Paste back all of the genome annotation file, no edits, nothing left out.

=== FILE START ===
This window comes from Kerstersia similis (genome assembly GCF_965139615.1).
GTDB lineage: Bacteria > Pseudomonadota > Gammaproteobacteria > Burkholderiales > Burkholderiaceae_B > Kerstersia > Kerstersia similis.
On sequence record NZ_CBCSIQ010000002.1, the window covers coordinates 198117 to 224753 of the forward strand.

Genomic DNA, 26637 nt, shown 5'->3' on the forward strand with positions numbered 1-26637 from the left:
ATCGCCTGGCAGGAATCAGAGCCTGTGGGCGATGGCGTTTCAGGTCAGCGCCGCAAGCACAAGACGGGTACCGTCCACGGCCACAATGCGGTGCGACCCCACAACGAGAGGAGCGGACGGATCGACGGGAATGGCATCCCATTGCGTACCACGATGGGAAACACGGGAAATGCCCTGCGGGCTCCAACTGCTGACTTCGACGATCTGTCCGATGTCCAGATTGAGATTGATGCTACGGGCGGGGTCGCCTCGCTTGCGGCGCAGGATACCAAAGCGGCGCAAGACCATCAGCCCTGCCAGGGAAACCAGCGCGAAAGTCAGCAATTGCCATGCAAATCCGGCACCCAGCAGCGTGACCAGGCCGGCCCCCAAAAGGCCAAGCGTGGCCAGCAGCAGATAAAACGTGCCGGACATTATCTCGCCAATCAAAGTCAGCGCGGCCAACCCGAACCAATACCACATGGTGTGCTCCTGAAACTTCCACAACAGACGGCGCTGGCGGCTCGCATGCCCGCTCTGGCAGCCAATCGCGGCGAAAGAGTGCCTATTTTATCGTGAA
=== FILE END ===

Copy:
This window comes from Kerstersia similis (genome assembly GCF_965139615.1).
GTDB lineage: Bacteria > Pseudomonadota > Gammaproteobacteria > Burkholderiales > Burkholderiaceae_B > Kerstersia > Kerstersia similis.
On sequence record NZ_CBCSIQ010000002.1, the window covers coordinates 198117 to 224753 of the forward strand.

Genomic DNA, 26637 nt, shown 5'->3' on the forward strand with positions numbered 1-26637 from the left:
ATCGCCTGGCAGGAATCAGAGCCTGTGGGCGATGGCGTTTCAGGTCAGCGCCGCAAGCACAAGACGGGTACCGTCCACGGCCACAATGCGGTGCGACCCCACAACGAGAGGAGCGGACGGATCGACGGGAATGGCATCCCATTGCGTACCACGATGGGAAACACGGGAAATGCCCTGCGGGCTCCAACTGCTGACTTCGACGATCTGTCCGATGTCCAGATTGAGATTGATGCTACGGGCGGGGTCGCCTCGCTTGCGGCGCAGGATACCAAAGCGGCGCAAGACCATCAGCCCTGCCAGGGAAACCAGCGCGAAAGTCAGCAATTGCCATGCAAATCCGGCACCCAGCAGCGTGACCAGGCCGGCCCCCAAAAGGCCAAGCGTGGCCAGCAGCAGATAAAACGTGCCGGACATTATCTCGCCAATCAAAGTCAGCGCGGCCAACCCGAACCAATACCACATGGTGTGCTCCTGAAACTTCCACAACAGACGGCGCTGGCGGCTCGCATGCCCGCTCTGGCAGCCAATCGCGGCGAAAGAGTGCCTATTTTATCGTGAA